Surviving Arizona Summer


August felt blisteringly long this year. With the nuclear heat, I didn’t go outside much. Just enjoyed the view of my landscape from indoors. Now that it’s September and the nighttime lows are coming down, it’s time to get outside and see how my plants survived.

Most of my established plants made it through just fine. The front yard irrigation timer shorted out and nothing got watered for about a month. Things started showing signs of stress, but I hand watered and got the system running again. The Spanish dagger and yellow bells showed the worst stress, along with a young slipper plant.


Spanish dagger showing signs of heat stress. This yucca likes regular water.


A young slipper plant has brown at the base of each stalk. It may be too damaged to survive.

In the back yard, I should have watered my smaller/younger cacti to help them through. Many showed signs of sunburn at the end of August. I didn’t notice any sunburn in mid-August when I looked at the yard, but at the end of the month, BAM! The summer rains washed away most of the basins around my plants, so last week I rebuilt them. Now I’ll be able to give them larger drinks. A little attention and everything will flourish.


Baby Cardon with yellow and black sunburn. A cardon is a cousin to the saguaro.


Parry’s agave losing lower leaves


Small hedgehog cactus with sunburn


Small golden barrel cactus sunburn

Some heat stress is normal for this time of year. The brittlebrush and penstemon go dormant the entire plant may appear dead. My rose bush looks seriously neglected. We have a row of bell pepper plants in the garden that amazingly survived (with daily water), though the peppers roasted on the plants before we could eat them. I’m hoping the plants will be able to produce better through the fall, to make it worth keeping them alive.


Brittlebrush and jojoba


Bell pepper in the summer garden


Blue agave that died from an agave beetle. Since I don’t treat my plants with insecticide, all of my blue agaves will eventually die and be replaced by the pups.

Our neighborhood experienced some saguaro carnage this summer as monsoon winds ripped through our street. A five foot saguaro broke off near the base. It had previously developed cracks from overwatering and couldn’t withstand the wind.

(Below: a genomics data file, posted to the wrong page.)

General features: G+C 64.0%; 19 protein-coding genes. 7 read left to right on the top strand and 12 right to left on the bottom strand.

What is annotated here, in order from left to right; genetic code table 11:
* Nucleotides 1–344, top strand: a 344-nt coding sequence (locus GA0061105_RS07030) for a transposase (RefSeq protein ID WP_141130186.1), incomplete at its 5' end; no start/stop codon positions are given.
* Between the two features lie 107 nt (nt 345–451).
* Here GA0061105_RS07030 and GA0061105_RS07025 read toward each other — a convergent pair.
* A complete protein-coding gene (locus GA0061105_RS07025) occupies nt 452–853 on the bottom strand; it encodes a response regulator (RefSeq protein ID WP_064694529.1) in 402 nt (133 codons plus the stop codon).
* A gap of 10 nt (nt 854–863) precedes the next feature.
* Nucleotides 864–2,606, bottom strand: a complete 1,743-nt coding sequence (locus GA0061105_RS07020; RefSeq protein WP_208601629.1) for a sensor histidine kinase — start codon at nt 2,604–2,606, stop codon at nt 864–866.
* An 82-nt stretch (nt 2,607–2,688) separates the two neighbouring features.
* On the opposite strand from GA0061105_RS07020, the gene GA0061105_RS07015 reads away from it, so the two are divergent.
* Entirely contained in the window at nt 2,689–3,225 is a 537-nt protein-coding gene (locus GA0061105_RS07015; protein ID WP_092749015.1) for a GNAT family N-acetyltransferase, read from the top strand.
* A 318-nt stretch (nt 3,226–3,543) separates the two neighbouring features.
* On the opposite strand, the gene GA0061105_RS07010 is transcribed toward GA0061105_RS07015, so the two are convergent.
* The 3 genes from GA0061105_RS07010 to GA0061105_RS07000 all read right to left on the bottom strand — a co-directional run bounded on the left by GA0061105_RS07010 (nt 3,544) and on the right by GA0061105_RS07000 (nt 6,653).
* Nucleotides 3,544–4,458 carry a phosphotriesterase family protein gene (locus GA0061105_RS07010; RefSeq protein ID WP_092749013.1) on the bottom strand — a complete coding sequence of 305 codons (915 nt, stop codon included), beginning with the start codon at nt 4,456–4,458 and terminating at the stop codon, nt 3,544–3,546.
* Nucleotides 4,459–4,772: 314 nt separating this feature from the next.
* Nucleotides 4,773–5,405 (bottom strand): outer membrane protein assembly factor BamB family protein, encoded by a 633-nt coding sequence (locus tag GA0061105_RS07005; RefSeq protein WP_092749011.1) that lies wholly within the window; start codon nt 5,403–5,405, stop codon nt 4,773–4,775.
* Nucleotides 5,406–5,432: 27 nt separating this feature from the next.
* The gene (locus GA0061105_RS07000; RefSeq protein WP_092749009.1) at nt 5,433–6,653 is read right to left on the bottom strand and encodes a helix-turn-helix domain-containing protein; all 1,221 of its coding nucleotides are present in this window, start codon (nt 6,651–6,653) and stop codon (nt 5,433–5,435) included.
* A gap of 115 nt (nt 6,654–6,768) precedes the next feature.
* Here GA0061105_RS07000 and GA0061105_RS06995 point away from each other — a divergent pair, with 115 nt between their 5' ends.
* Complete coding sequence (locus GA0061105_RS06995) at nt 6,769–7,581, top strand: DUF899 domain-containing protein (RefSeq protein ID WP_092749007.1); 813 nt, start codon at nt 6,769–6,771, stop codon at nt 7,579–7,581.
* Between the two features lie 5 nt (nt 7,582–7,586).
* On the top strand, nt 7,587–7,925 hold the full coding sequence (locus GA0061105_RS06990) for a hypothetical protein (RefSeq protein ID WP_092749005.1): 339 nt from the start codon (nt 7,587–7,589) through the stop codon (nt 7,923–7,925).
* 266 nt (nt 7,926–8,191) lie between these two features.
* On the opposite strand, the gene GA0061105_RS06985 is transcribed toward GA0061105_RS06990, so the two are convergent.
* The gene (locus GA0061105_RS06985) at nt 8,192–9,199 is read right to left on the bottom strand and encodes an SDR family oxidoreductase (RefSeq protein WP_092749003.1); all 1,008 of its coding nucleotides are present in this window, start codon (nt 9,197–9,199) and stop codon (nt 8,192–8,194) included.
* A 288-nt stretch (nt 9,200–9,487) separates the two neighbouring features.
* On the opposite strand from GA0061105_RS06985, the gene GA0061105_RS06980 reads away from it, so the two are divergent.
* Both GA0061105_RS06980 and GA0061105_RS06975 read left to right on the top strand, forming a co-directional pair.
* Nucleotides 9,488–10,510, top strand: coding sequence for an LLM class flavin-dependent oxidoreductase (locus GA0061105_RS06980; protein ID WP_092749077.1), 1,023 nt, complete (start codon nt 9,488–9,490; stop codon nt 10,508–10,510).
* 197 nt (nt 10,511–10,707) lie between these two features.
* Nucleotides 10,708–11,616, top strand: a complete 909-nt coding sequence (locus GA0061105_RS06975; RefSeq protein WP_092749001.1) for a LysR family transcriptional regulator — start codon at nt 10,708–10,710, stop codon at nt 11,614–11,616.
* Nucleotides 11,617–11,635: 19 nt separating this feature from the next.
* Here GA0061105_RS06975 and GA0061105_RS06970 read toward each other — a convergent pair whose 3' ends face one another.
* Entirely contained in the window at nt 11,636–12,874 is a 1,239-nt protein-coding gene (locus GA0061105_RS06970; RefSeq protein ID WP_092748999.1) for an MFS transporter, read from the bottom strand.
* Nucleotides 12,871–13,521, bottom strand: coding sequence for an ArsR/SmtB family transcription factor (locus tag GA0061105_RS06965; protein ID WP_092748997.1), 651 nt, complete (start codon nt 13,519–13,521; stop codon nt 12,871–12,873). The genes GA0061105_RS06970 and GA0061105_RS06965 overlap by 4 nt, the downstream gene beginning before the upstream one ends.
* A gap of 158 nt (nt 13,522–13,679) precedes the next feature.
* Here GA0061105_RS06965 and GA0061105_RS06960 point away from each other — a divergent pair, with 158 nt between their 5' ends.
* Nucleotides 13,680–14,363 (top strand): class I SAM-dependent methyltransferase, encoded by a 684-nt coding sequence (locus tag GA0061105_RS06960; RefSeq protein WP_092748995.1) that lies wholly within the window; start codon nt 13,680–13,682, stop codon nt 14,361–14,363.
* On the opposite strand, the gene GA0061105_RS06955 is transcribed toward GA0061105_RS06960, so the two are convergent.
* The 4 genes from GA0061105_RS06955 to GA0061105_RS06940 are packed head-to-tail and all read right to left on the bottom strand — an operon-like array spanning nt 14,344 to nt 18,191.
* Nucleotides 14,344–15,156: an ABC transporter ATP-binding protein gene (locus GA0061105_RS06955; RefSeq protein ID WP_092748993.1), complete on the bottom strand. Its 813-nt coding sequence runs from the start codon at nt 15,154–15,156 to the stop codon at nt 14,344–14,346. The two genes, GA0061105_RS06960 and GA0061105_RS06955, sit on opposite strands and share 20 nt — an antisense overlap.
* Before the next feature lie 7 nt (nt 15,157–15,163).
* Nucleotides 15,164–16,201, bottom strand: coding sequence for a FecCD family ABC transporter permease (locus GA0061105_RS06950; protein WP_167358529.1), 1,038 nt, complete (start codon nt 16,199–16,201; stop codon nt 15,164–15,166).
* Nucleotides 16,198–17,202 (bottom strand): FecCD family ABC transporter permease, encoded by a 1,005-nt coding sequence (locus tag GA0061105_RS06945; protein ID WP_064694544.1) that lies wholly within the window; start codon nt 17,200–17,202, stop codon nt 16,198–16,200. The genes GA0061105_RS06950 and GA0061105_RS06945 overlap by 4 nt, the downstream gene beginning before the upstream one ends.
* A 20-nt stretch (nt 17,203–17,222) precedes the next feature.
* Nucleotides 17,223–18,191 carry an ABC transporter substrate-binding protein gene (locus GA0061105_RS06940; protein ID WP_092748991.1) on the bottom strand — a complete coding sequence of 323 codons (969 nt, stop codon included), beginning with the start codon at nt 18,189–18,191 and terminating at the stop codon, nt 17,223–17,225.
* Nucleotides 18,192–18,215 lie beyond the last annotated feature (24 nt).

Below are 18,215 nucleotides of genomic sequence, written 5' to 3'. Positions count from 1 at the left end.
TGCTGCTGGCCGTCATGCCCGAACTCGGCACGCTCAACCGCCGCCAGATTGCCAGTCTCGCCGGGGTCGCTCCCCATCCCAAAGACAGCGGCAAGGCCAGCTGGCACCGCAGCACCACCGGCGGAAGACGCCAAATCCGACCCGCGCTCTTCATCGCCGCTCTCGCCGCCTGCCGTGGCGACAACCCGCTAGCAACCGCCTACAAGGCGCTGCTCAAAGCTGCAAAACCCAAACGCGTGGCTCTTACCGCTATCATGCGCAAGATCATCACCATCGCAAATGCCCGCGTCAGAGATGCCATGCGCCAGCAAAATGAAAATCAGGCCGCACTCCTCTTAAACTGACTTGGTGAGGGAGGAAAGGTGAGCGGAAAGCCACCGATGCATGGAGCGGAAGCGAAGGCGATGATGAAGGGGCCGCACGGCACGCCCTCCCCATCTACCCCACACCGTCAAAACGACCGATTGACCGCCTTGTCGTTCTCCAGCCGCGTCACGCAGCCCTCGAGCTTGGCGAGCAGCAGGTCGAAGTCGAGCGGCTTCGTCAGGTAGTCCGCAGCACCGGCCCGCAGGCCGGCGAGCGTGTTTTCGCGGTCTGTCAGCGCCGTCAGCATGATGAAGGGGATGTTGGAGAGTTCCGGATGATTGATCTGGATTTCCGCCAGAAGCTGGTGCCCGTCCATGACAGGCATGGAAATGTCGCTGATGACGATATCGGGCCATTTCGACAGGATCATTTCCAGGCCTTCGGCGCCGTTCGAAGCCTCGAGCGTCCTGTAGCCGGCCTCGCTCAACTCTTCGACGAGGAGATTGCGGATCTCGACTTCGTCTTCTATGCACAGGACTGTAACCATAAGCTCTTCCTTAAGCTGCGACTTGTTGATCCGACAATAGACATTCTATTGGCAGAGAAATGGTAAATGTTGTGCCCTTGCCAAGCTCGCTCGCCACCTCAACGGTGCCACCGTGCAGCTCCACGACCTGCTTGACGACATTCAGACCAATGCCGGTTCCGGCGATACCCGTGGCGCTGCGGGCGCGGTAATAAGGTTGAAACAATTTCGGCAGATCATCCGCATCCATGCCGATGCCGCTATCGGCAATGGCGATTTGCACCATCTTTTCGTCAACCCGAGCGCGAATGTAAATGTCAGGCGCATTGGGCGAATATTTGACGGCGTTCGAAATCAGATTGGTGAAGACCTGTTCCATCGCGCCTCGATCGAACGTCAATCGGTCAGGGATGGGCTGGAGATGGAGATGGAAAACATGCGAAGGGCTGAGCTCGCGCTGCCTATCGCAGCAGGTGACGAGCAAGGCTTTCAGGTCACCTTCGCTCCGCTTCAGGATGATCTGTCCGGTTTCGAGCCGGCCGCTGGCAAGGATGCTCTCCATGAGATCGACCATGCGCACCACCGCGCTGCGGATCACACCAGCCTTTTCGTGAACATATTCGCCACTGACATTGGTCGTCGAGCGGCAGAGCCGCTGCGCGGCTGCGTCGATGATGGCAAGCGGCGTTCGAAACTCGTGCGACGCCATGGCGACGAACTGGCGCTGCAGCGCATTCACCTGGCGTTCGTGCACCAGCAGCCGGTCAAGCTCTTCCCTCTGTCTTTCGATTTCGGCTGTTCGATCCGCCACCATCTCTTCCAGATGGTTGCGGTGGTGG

Fallen saguaro

A reminder that even tough native plants can succumb.

The contracted pleats of my young saguaros indicated they need a drink. I’ll water them weekly until they plump back up. Remember that a saguaro will absorb all of the water its roots allow, so watering when the ribs are expanded can lead to the cracking that killed my neighbor’s plant.


Baby saguaro with contracted ribs. I put a paper towel over the top to shade the sunburn.


Baby saguaro with expanded ribs.

Dead palo blanco

Plants that have failed (usually frozen)

Plant selection

My journey to a desert garden includes a few bumps. I am a fan of native plants only because I’ve tried some that aren’t native and I’ve been disappointed in the results. One reason I’ve killed so many plants is my elevation is higher than the central Phoenix valley and retailers sell plants that can’t tolerate frost. Here is a sampling of the plants I’ve killed and the reasons why.


Palo blanco

I had three Palo blancos that reached 12 feet tall when an extended (4 nights) of frost killed them. I decided not to try again because it is too hard to cover a large wispy tree to prevent frost damage. If you live somewhere without frost, these trees are lovely in groves.

Dead palo blanco


This ferny African tree dies to the ground at every frost. My husband wanted one badly enough to plant three before giving up. If you don’t mind it dying back and regrowing to look like a bush, you can try it.


Yellow bells

I have four yellow bells bushes that repeatedly die to the ground after frost and then regrow. I like them enough to allow them to stay in the ground. If one ever doesn’t regrow I won’t replant it.

Yellow bells blooming


We found hibiscus bushes on sale in the fall and planted three. The frost killed two of the three that winter. I cover the remaining one during frost, but it still dies back nearly to the ground.


I love the bright pink flowers but after my bougainvillea died to the ground two winters in a row, I didn’t want to continually retrain it every year. I also had it planted with low water plants and it needed extra watering, which I had to do by hand.




I tried a couple of lantana, but when they died to the ground the first winter I decided I didn’t want to bother with them. They are overused anyway. Another thing I didn’t like about lantana–they were always covered in tiny white flies.

Prickly pear

I over-watered one prickly pear that I transplanted. It had three arms that fell off the mother plant. I put each in pots and started new prickly pear. I didn’t feel bad about this one because I got three plants instead of one.